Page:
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GEL 101 Library Module - PASO

5. Evaluating Scholarly Articles Using VQE

In the previous section we learned about how to evaluate sources using VQE and practiced applying it to sources we find online. Now let's learn how to use VQE to help us identify scholarly articles. 

To get started, think about:

Visual: How is the scholarly article different from the web articles encountered in the previous lesson? What are the visual differences?

Quality: What do you know about the quality of the article?

Ethos: Why does this article exist?

But first, let's watch a quick video that introduces us to scholarly articles. 

What is a Scholarly Article? from Kimbel Library on Vimeo.

Next: Click on the "Activity - Reading scholarly articles" tab.

Now, you're going to actually read a scholarly article. Follow these steps:

  1. Download "Movin' on up (to College): First-Generation College Students' Experiences With Family Achievement Guilt" from the library website. (You might have to log in with your CSUSM ID/password.)
  2. Read the article and take notes while you read. Answer the following questions:
    1. Who are the authors? (What is their expertise, where do they work?)
    2. What did the authors want to learn? (In other words, what was their research question?)
    3. How did the authors try to answer their question? (What were their methods?)
    4. What did the authors learn? (What were their results?)
    5. Why is what they learned important? (This might be in the discussion and/or conclusion.)
  3. Be ready to discuss the article during your zoom session with the librarian. 

Next: Click on the "Using VQE to identify scholarly articles" tab. 

For your GEL research assignment and for your other classes, your professors will expect you to be able to determine whether something is a scholarly article or not.

VQE can help you with this! As you try to figure out whether or not something is scholarly or not in your future research, you can ask yourself:

  • What do you identify as the VISUAL clues that would help you decide if an article is scholarly?
  • What do you know about the QUALITY of scholarly articles?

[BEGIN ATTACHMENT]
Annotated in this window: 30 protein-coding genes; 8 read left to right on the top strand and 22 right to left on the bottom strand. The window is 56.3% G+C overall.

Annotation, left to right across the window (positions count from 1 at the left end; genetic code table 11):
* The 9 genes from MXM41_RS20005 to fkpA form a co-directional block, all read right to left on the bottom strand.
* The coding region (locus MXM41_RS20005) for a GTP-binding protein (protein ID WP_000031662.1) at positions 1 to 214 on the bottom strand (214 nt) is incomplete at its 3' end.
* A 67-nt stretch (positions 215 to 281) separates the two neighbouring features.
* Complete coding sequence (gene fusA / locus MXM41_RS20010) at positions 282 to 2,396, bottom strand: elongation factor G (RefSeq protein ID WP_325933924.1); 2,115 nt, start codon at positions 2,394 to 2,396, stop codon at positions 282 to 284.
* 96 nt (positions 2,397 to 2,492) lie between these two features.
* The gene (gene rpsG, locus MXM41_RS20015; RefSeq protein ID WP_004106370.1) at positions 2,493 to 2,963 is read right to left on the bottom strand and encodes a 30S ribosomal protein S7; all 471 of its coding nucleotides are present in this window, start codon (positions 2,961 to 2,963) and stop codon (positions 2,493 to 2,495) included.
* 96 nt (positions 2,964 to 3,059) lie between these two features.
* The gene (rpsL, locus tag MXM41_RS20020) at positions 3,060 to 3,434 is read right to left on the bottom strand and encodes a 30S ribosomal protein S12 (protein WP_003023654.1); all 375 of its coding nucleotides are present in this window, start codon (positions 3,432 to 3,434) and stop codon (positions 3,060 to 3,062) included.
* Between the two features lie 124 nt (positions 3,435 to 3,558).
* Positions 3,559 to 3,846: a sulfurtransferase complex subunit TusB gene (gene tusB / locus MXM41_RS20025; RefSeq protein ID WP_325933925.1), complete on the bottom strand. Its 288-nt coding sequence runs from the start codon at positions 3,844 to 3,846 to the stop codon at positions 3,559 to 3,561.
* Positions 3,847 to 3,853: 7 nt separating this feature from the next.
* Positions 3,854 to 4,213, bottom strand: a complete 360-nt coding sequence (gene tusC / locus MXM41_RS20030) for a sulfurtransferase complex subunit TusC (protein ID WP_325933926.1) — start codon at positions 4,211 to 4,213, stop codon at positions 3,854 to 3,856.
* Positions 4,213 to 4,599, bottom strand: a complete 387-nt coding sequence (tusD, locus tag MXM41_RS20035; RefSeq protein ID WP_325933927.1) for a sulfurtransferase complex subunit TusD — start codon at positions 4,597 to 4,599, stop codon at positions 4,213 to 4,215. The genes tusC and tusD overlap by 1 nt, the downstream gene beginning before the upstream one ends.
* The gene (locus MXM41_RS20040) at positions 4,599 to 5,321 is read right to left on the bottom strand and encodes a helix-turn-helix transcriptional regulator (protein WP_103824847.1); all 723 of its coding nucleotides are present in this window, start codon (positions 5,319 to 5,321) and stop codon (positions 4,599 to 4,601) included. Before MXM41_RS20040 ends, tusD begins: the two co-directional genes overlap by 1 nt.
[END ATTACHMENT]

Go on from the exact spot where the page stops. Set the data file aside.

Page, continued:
• What do we know about the ETHOS of scholarly articles? 

Here are some things you might look for when you encounter an article and want to see if it's scholarly or not. 

  • Length of article (typically 5-20 pages)
  • List of references at the end
  • Charts and graphs
  • Has an abstract
  • No advertisements
  • Some articles may say ‘research article’ at the top
  • Author(s) are experts - their education/expertise matches the topic they are talking about
  • Credentials show they work for an institution; college/university/research institute
  • Author credentials are within the discipline they are researching and publishing in
  • Journal is peer reviewed before publication (you might have to search online to find this)
  • Cites other work used in their research
  • The purpose of the article -- should be to inform
  • Who the article written for -- mainly for other experts in the field, but also for students/scholars
  • If there is an indication of bias
  • Some journals provide a statement of interest.  This can help determine if there is a conflict of interest.

Next: Click on the "Review" tab.

Now that you’ve read, evaluated, and analyzed a scholarly article you are more familiar with how to engage with scholars and their research. As students-scholars in the making you will also learn to build off this research and create new knowledge.

With these newly developed skills you will be working on coming up with a research question which will be the basis for searching the databases for scholarly articles.

You're finished with this lesson -- be prepared to discuss what you learned and bring any questions to the zoom session with your librarian.